In June 2021, Smith made further optimistic comments about ongoing sales contract discussions with potential buyers which could be finalised by the end of the year. The company would be able to reach FID for Train 4 by summer 2022 if it gets at least 75% of the liquefaction train's approximate 5 million mt/year capacity sold to the commodity traders, utilities, and other end-users that Freeport LNG has been talking to. Smith also hit out at European buyers who would be unlikely to agree to further sales agreements, saying, "[Europe] is a tough market to crack because they are so ESG bonkers and there's a lot of governments that don't want US shale gas, I think, even if you do carbon sequestration for some of them."[22]

In mid-September 2021, a power outage caused by Tropical Storm Nicholas led to all three liquefaction trains at the plant going offline.[23] The timing of the terminal's startup remained unclear as of September 17.[24]

In November 2021, Freeport announced plans to develop a carbon capture and sequestration (CCS) project adjacent to Freeport LNG's gas pretreatment facilities located near Freeport, Texas, on the Gulf Coast, approximately 60 miles southwest of Houston, Texas.[25]

The 2022 IGU World LNG report states that Freeport LNG T4 was signaling FID in 2022.[3]

Fire at Freeport LNG

In June 2022 a fire and explosion occurred in a pipe rack near the LNG storage tanks at the liquefaction facility. An estimated 120,000 cubic feet of LNG was reported to be released within the facility. There were no reported injuries. The facility was taken offline and the U.S. Pipeline and Hazardous Materials Safety Administration stated that corrective actions must be taken before it is restarted. As of August 2022, Freeport LNG is targeting October to restart the facility.[5]

Financing

In April 2015 Freeport LNG secured the final piece of financing for its $12.5 billion liquefied natural gas export terminal, placing the company on track to begin producing by early 2018 and fully operational by 2019.[26] Since the initial project finance support, Trains 1 to 4 have been supported via multiple bond issues and refinancing deals running into several billion dollars which have been provided and facilitated by a wide range of international commercial banks, most commonly the Japanese banks Mitsubishi UFJ Financial Group, Mizuho and Sumitomo Mitsui Banking Corporation.

In September 2019, Freeport LNG secured a loan of approximately US$1 billion from Westbourne Capital, an Australian investment manager, to cover the cost of Train 4 construction.[9]

In November 2021, Japan's largest power generation company JERA announced that it would take a 25.7% equity stake in Freeport LNG Development. JERA will also work with FLNG to advance new LNG projects, including production capacity expansion and the development of Train 4.[27]

Articles and resources

References

  1. 1.0 1.1 1.2 1.3 International Group of Liquefied Natural Gas Importers (May 24, 2022). "Annual Report 2022 Edition" (PDF). GIIGNL. Retrieved July 11, 2022.
  2. 2.0 2.1 2.2 2.3 2.4 2.5 2.6 2020 World LNG Report, page 102, International Gas Union, April 27, 2020
  3. 3.0 3.1 "World LNG Report 2022". International Gas Union. July 6, 2022. Archived (PDF) from the original on July 11, 2022. Retrieved July 11, 2022.
  4. 4.0 4.1 4.2 "Contact & Media | Contact Us and Locations | Freeport LNG". freeportlng.com. Retrieved 2021-01-13.
  5. 5.0 5.1 "Freeport LNG reaches agreement with US on corrective actions following June fire". Retrieved 2022-08-04.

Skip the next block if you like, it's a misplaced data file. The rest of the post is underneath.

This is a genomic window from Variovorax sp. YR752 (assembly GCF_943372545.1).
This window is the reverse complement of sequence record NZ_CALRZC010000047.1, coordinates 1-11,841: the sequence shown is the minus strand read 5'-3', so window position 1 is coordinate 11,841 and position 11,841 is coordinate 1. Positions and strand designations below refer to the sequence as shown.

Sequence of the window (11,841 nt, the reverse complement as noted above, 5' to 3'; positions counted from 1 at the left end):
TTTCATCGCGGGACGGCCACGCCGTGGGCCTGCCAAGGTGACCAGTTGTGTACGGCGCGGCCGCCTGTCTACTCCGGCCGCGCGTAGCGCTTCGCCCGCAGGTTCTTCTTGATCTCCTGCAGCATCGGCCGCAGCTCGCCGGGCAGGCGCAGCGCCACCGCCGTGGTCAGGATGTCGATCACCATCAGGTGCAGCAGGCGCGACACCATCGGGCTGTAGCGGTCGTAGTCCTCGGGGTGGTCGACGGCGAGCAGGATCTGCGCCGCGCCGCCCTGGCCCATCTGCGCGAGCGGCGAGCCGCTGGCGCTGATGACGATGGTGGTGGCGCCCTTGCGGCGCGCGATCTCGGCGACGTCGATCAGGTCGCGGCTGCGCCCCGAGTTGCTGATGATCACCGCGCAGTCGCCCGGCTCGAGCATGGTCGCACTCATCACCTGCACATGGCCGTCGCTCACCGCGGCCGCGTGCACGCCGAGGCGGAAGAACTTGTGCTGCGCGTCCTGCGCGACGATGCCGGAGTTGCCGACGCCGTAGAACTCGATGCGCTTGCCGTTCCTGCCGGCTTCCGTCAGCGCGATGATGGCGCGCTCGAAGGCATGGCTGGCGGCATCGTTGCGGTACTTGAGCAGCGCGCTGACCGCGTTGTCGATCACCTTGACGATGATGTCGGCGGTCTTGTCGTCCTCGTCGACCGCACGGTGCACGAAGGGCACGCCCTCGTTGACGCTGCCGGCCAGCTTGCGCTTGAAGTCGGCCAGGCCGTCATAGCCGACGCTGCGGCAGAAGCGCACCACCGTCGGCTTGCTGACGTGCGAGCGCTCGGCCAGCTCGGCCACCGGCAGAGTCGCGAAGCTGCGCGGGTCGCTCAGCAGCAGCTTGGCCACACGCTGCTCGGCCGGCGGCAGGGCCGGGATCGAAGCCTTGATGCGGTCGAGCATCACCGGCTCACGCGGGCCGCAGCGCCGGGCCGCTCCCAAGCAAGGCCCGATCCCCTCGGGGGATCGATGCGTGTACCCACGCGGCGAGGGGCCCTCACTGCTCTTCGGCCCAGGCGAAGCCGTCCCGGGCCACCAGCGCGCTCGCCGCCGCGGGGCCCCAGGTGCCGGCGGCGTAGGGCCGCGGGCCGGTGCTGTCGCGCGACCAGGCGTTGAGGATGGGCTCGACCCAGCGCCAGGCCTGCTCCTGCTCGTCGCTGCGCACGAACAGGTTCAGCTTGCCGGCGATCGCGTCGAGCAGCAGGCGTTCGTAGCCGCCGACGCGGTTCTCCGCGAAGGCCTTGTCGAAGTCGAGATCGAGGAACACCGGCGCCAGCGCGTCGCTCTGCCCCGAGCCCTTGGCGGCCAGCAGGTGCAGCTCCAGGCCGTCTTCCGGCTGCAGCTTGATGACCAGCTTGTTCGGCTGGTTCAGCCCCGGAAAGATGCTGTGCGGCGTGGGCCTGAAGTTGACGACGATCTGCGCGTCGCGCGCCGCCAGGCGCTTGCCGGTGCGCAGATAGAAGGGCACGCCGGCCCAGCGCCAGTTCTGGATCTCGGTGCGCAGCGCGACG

6. Project Financing for Freeport LNG Project in U.S., Japan Bank for International Cooperation press release, Oct. 30, 2014
  7. Freeport LNG’s Train 1 start-up delayed LNG World News, April 20, 2018.
  8. U.S. Liquefaction Capacity, Energy Information Administration, November 3, 2020
  9. 9.0 9.1 Harry Weber, Freeport LNG sees loan deal as lift to Train 4 expansion prospects, S&P Global, Sep. 9, 2019
  10. 10.0 10.1 Scott DiSavino, Freeport seeks more time to build Train 4 at LNG export plant in Texas, Reuters, Aug. 3, 2020
  11. The LNG Industry: Annual Report 2020, page 48, International Group of Liquefied Natural Gas Importers, accessed April 29, 2020
  12. 12.0 12.1 12.2 "Freeport LNG Export project," Freeport LNG Development, accessed April 2012.
  13. Zack Colman, "DOE gives green light to controversial natural gas export project," The Hill, May 17, 2013.
  14. Freeport LNG: Taking U.S. Natural Gas Global Freeport LNG, accessed July 16, 2019.
  15. From Land to Liquefaction: Pre-commissioning is here The Isle Magazine, February 2019.
  16. U.S. weekly LNG exports for third week running LNG World News, February 21, 2020.
  17. US hopes for robust second wave of LNG supply could dim: Freeport LNG’s Smith Hellenic Shipping News, February 14, 2020
  18. John Snyder FID's delayed by global uncertainty, Riviera Maritime Media, Apr. 24, 2020
  19. Freeport LNG starts Train 3 operations, Riviera Maritime Media, May 6, 2020
  20. Scott DiSavino, Freeport gets more time to build Train 4 at LNG export plant in Texas, Reuters, Sep. 10, 2020
  21. Harry Weber, Corey Paul, CERAWEEK: Buyers said to renew interest in supplies from Freeport LNG Train 4, S&P Global, Mar. 3, 2021
  22. Harry Weber, Freeport LNG optimistic it could get support for Train 4 by end of year: CEO, S&P Global, Jun. 29, 2021
  23. Scott DiSavino, Freeport's Texas LNG export plant still offline after Storm Nicholas, Reuters, Sep. 15, 2021
  24. Harry Weber, Freeport LNG sets initial steps to resume service after hurricane struck Texas, S&P Global, Sep. 17, 2021
  25. LNG, Freeport. "Freeport LNG And Talos Energy To Develop Carbon Capture And Sequestration Project On Texas Gulf Coast". www.prnewswire.com. Retrieved 2021-11-17.
  26. "Massive Freeport LNG project chugs forward with $12.5 billion in its back pocket" Fuel Fix, Rhiannon Meyers, April 28, 2015.
  27. Kumagi, Takeo (2021-11-15). "Japan's JERA takes 25.7% stake in US Freeport LNG, expects extra 820,000 mt/year equity access". www.spglobal.com. Retrieved 2021-11-19.